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Netherlands
Phase: Anticipation
Tip:
  • Employment incentive
  • Fostering innovation
Ultima modificare: 09 April, 2019
Nume nativ:

Wet Vermindering Afdracht Loonbelasting en Premie Volksverzekering, Onderdeel Speur en Ontwikkelingswerk (WBSO)

Denumirea în lb. engleză:

Law on the reduction of wage tax and national insurance in favour of research and development work

Coverage/Eligibility

The measure is targeted at entrepreneurs and research institutions in the Netherlands planning to undertake R&D for commercial purposes. The enterprise can be of any size and can be working in any business field. The WBSO distinguishes between enterprises which employ staff and withhold payroll taxes (‘inhoudingsplichtigen’) and are subject to company taxation; and the self-employed (working on R&D for at least 500 hours per year) who are subject to wage tax (‘belastingplichtigen’). This reflects the differences in the way these forms of business organisation are treated from a fiscal point of view (see section on 'main characteristics' below). 

    WBSO is only available for employees employed by the business (as required by Dutch employment legislation). It cannot be used for temporarily contracted staff, or for outsourced research.

    With a clear market orientation, the measure only establishes broad guidelines regarding the type of eligible innovation activities to be performed (development projects and technical scientific research), while allowing enterprises to choose what specifically they want to research and how. If on one hand the measure does not pre-define sectors in which the R&D is to be carried out, on the other it focuses on R&D aiming to result in products, processes or components including software. Given the type(s) of innovation supported, it is expected that there will be mainly physical outcomes, so the research will be mainly in areas falling under the physical sciences and related fields, such as ICT and engineering.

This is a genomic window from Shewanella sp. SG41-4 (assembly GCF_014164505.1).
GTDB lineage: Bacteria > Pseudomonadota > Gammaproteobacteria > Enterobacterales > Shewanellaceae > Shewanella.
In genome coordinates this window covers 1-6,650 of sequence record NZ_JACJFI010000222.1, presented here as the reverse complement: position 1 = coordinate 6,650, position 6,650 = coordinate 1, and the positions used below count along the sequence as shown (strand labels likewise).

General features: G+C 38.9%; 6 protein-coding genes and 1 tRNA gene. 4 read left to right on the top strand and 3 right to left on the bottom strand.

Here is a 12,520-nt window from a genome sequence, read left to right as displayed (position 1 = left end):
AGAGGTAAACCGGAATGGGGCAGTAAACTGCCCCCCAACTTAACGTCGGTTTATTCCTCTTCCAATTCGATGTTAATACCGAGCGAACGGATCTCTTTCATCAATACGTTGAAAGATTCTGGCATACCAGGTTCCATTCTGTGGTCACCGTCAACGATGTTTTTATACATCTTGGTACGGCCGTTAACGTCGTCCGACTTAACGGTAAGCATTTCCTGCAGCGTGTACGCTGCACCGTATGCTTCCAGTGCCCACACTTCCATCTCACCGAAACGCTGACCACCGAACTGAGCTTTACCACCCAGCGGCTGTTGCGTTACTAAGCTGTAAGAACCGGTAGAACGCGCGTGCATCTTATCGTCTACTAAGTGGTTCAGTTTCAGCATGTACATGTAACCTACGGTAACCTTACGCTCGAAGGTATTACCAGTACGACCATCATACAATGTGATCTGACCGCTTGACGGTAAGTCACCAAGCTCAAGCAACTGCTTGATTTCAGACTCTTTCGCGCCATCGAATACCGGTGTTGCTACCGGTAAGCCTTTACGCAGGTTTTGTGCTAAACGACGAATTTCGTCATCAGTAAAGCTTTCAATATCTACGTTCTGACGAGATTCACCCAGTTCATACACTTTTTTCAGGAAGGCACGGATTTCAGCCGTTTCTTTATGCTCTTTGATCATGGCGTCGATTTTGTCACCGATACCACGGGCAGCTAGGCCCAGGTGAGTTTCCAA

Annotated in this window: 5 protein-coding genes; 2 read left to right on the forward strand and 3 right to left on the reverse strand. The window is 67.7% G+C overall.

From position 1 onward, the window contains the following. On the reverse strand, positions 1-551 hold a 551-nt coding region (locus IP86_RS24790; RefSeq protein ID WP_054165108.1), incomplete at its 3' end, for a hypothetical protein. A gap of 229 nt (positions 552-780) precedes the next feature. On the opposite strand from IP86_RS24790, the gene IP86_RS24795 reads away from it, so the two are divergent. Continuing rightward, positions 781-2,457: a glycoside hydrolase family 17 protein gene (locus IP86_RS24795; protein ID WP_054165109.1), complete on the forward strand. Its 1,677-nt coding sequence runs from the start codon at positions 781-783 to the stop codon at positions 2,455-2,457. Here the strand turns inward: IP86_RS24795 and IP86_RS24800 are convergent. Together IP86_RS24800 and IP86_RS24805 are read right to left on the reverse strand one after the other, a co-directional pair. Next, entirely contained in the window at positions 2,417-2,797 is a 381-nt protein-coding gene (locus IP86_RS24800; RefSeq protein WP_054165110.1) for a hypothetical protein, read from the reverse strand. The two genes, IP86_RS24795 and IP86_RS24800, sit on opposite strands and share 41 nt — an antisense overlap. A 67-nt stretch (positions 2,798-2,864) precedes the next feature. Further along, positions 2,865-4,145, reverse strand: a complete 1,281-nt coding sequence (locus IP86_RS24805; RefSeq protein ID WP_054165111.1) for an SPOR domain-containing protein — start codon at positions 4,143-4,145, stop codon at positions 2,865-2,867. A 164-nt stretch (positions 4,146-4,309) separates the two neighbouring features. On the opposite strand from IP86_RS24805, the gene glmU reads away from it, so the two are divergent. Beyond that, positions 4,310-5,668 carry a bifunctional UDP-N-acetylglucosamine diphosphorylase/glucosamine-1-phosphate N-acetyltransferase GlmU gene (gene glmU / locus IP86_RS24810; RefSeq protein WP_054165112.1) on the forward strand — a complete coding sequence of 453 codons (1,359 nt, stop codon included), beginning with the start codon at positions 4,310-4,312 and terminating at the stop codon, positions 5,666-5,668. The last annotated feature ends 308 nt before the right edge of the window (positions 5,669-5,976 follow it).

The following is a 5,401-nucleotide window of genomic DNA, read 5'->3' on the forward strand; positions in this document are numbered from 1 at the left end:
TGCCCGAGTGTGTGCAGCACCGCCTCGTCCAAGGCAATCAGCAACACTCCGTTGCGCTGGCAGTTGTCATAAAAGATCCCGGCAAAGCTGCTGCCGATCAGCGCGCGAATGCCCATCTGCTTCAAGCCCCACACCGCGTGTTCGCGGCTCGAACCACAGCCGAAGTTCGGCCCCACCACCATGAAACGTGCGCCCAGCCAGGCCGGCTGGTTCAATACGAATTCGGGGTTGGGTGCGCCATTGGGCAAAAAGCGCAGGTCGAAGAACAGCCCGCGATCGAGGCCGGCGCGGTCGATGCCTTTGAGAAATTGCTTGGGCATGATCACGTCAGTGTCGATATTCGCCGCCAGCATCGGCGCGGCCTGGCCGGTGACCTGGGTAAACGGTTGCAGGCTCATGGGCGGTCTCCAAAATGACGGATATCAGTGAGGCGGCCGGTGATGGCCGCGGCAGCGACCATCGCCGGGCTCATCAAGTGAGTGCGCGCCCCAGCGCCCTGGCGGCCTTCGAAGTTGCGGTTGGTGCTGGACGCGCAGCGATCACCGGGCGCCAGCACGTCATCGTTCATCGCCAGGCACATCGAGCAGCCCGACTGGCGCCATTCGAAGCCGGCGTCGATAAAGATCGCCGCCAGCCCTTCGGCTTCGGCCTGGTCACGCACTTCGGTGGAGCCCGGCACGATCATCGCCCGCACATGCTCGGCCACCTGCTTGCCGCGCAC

There are no region-specific aspects related to this tax measure, which applies across the Netherlands.

    Main characteristics

    The WBSO is the main tax credit measure in support of innovation operating in the Netherlands. 

    The overall objective of the WBSO is to increase R&D in the Netherlands by reducing taxes on wage and salary costs for staff working on approved R&D. Increased R&D is also expected to increase the competitiveness of enterprises and the development of knowledge and technology are expected to generate positive external effects, ensuring that social benefits are greater than private benefits. By making the measure widely available, the aim is to drive the development of an innovation culture in the Netherlands.

    Two types of projects are eligible for WBSO support: development projects which concern the development of technically new (components of) physical products, physical production processes or software; and, technical scientific research, which concerns explanatory research that is technical in nature. These are always based on the principle that the applicant is the party that carries out the work.

    Beneficiaries of the measure can deduct the tax benefit in their tax return to the Netherlands Tax and Customs Administration. Companies and research institutions (the latter being treated in the same way as companies – public institutions do not qualify for WBSO) pay less wage tax and lower national insurance contributions, and self-employed individuals can make use of a fixed deduction on income tax. Start-up entrepreneurs benefit from a supplementary credit. Specifically:

    • For companies, there are two brackets with differing tax reduction percentages. The first bracket gets to a certain ceiling and applies a higher reduction than the second (above the threshold). The aim is to encourage use by SMEs. For 2017, the tax credit (R&D payroll tax deduction) amounts to 32% of the first €350,000 of R&D wage and other costs (either the actual related costs and expenses or a fixed sum against costs and expenses); and to 16% of all further R&D costs.
    • To better target start-up firms, a ‘start-up facility’ was introduced. The tax deduction for the first €350,000 spent on R&D is higher for start-up companies (40%) as compared to other companies (32%).
    • Self-employed entrepreneurs are entitled to a fixed ‘R&D tax deduction’ of €12,484, and start-up self-employed entrepreneurs are entitled to an additional deduction of €6,245. Self-employed entrepreneurs who employ others are eligible for R&D deductions from the payroll taxes paid for these employees, as well as for their own R&D tax deductions.

    Since 2016 the WBSO has been integrated with the deduction for qualifying non-wage costs (Research and Development Allowance) (Schrievers and Emonts, 2016). As such, it is an ’above the line’ measure affecting costs rather than a measure affecting taxes on profits.

    Funding

    • National funds

    Involved actors

    National government
    Provided by the Ministry of Economic Affairs and Climate Policy (Ministerie van Economische Zaken en Klimaat); implemented by the Netherlands Enterprise Agency (NEA) (Rijksdienst voor Ondernemend)